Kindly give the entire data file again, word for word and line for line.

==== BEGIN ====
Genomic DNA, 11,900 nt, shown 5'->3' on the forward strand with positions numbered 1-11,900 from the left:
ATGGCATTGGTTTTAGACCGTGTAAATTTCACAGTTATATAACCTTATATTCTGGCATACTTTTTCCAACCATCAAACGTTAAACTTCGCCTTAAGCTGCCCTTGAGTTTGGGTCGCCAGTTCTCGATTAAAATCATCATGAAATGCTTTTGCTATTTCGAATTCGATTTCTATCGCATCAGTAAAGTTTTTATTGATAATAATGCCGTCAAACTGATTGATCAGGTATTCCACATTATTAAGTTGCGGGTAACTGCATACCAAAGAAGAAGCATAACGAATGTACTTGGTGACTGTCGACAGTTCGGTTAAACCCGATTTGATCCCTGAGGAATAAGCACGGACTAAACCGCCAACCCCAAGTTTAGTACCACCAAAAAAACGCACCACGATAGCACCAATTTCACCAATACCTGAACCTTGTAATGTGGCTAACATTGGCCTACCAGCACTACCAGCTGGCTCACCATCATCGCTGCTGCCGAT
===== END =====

Genomic DNA, 11,900 nt, shown 5'->3' on the forward strand with positions numbered 1-11,900 from the left:
ATGGCATTGGTTTTAGACCGTGTAAATTTCACAGTTATATAACCTTATATTCTGGCATACTTTTTCCAACCATCAAACGTTAAACTTCGCCTTAAGCTGCCCTTGAGTTTGGGTCGCCAGTTCTCGATTAAAATCATCATGAAATGCTTTTGCTATTTCGAATTCGATTTCTATCGCATCAGTAAAGTTTTTATTGATAATAATGCCGTCAAACTGATTGATCAGGTATTCCACATTATTAAGTTGCGGGTAACTGCATACCAAAGAAGAAGCATAACGAATGTACTTGGTGACTGTCGACAGTTCGGTTAAACCCGATTTGATCCCTGAGGAATAAGCACGGACTAAACCGCCAACCCCAAGTTTAGTACCACCAAAAAAACGCACCACGATAGCACCAATTTCACCAATACCTGAACCTTGTAATGTGGCTAACATTGGCCTACCAGCACTACCAGCTGGCTCACCATCATCGCTGCTGCCGAT